Expert witnesses play a critical role in the determination of many disputes. Unlike lay witnesses, expert witnesses are able to provide their opinion on relevant aspects of a case. Regardless of which party is briefing them, the role of an expert witness is to provide relevant and impartial evidence in their area of expertise, which will assist the Court in reaching a conclusion in the proceedings. As a result, the role of lawyers (acting in the interests of their client) in the preparation of expert evidence has been the subject of scrutiny in a number of cases.

On 22 October 2021, Justice Dalton published her reasons for judgment in the matter of Landel Pty Ltd & Anor v Insurance Australia Limited [2021] QSC 247, which provides further helpful guidance for both legal and expert witness professions.

The case involved a claim on an insurance policy following damage suffered to a shopping centre during monsoonal rain and subsequent flooding in Townsville in late January and early February 2019. The cause of the inundation was the subject of expert evidence which occupied almost all of the trial time. In the decision, the Court helpfully provides guidance in paragraphs [18] to [37] on the roles of lawyers and experts in the preparation of expert reports, and we invite those interested to read those paragraphs in particular.

From those paragraphs, we summarise the eight essential takeaways.

  1. It is acceptable (and usually desirable) for an expert to give lawyers and counsel a draft report and for lawyers to become involved in the editing process, so that the report is presented in a way which is accessible and comprehensible and does not contain irrelevant material. It is also permissible for lawyers to draw the expert’s attention to any inconsistencies or gaps in their reasoning. That said, it always remains the case that lawyers must not coach expert witnesses or influence the substance of an expert report, which must be the expert’s impartial opinion. The expert should only revise a draft report if they are able and willing to do so in accordance with their duties as an expert. Further, in proceedings in the Queensland Courts, draft expert reports are disclosable so that the effect of any input from the legal team will be obvious to the other parties to the litigation.
  2. Regular structured conferences between the expert and the legal team are encouraged so that matters of substance can be drawn out and both the experts and lawyers can continually evaluate the strength of the case. Conferences should occur in the early stages of litigation when alternatives might still be open should weaknesses in the case be revealed.
  3. Caution should be exercised if an expert has previously received a direct brief from a party (rather than through the lawyers). This may be a valid basis for criticising an expert’s independence. However, in this particular case, the expert displayed an impressive and professional demeanour when giving evidence and the previous direct brief did not cause the Court any disquiet about the expert or his opinions.
  4. The Court recognised the common practice of an initial oral retainer between the expert and the lawyers, and an initial verbal exchange of views prior to the engagement of an expert. The Court saw no difficulty with that approach (although notes taken by a lawyer when an expert is giving an oral opinion may be disclosable, even if the opinions given are not favourable). Experts however should ensure they receive written instructions once it is clear they have been retained and before any substantive work (such as the production of any draft written reports) is undertaken. For lawyers to retain an expert to start doing substantive work before written instructions are provided has the potential to give the impression that something ulterior is going on.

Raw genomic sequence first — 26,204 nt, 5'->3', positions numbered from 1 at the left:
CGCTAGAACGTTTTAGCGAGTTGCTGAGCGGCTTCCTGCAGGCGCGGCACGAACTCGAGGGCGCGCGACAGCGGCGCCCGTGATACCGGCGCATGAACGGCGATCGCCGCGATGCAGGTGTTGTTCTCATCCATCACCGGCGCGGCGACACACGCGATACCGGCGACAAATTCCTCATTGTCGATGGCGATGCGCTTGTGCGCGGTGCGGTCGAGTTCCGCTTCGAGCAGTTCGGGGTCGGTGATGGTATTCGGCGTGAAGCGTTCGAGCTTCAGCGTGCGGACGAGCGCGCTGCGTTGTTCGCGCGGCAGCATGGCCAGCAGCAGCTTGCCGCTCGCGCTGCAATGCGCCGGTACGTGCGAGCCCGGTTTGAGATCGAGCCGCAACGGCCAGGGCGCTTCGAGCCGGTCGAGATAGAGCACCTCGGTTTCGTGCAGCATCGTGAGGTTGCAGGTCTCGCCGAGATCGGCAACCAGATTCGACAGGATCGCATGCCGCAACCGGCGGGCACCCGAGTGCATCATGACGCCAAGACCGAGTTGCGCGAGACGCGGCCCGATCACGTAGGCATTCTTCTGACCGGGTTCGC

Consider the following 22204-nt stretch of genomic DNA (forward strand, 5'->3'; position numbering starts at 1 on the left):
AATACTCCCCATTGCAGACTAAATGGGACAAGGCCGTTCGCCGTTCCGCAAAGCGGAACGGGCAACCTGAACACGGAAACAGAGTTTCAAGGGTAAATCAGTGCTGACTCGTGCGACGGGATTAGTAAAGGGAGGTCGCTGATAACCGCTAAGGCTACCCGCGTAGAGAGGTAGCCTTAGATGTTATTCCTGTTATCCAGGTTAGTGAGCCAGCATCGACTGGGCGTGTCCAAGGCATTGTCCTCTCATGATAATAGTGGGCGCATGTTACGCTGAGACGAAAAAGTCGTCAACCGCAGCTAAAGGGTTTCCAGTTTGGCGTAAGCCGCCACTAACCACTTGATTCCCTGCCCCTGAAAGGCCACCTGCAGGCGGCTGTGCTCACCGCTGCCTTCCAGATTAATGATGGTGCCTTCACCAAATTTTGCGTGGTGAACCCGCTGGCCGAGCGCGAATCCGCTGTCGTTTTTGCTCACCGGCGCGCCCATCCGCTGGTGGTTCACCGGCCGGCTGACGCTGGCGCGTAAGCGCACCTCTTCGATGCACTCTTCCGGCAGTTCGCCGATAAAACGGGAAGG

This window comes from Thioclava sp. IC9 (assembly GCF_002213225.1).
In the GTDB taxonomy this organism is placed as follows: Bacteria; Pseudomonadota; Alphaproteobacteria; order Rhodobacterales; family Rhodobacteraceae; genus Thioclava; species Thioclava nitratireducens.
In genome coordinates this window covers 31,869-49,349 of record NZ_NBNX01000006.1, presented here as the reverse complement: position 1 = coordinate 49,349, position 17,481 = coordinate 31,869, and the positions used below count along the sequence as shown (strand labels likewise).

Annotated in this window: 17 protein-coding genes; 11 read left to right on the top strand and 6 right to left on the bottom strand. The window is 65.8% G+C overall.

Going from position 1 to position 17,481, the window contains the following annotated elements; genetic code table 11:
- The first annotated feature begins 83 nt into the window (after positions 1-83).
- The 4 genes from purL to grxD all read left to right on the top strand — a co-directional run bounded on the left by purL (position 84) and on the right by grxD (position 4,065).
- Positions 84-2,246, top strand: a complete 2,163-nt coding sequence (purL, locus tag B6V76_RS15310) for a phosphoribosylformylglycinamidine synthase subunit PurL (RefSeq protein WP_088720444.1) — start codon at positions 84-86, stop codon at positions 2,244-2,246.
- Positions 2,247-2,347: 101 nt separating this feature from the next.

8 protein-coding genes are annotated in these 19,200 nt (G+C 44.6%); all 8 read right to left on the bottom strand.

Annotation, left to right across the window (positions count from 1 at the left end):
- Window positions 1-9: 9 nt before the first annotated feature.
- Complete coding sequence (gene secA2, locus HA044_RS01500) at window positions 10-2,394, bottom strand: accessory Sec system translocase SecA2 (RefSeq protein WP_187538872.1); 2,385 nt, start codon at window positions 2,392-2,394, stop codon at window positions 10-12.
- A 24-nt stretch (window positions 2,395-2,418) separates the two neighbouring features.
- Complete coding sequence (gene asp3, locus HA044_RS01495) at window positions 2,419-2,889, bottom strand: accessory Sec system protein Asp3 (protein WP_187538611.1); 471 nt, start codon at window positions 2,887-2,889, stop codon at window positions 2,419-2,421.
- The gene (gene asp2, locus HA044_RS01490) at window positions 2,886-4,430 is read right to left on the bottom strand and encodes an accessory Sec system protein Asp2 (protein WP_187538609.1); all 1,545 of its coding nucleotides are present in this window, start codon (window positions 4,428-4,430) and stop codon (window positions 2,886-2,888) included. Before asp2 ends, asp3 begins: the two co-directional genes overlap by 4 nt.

5. Rule 423 of the Uniform Civil Procedure Rules limits a party to one expert opinion unless leave is given. However, where a party retains two experts to address similar questions with a view to bolstering its position (by having two experts verify a position or outcome), conferences should not be held with both experts together. Meeting with the experts together, particularly before they have committed their views to writing, has the potential to compromise the experts’ independence.
  6. The Court made some helpful observations with respect to the preparation of an expert report prepared with the assistance of a number of people within a firm, which is then signed by a principal or partner of the firm (with an acknowledgment that they were assisted by others). The court considered that in such cases, there is no objection to persons working as a team and, where the report ultimately presents one expert opinion, there is no objection to all of the persons involved conferring with the lawyers together and working together. However, care should be taken to ensure that there is no confusion in the process, especially if persons working on the report are not from the same company and are providing two separate independent opinions. In this particular case, the ultimate report produced was branded with only one of the experts’ logos and presented as coming from one source, rather than being presented as two separate independent opinions.
  7. In written reports, experts should not attempt to assume the role of an “uber-expert” or a judge in terms of explaining why one expert’s evidence is to be preferred over another. That is not the role of an expert witness.
  8. Finally, it is also not the role of an expert witness to concern themselves with legal issues in the case. It is the job of the lawyers to carefully define questions upon which they seek expert opinion, so that the opinion is relevant to the legal issues in the case. In this case, the Court thought it was unfortunate that all of the experts had been briefed with the words of the insurance policy under consideration.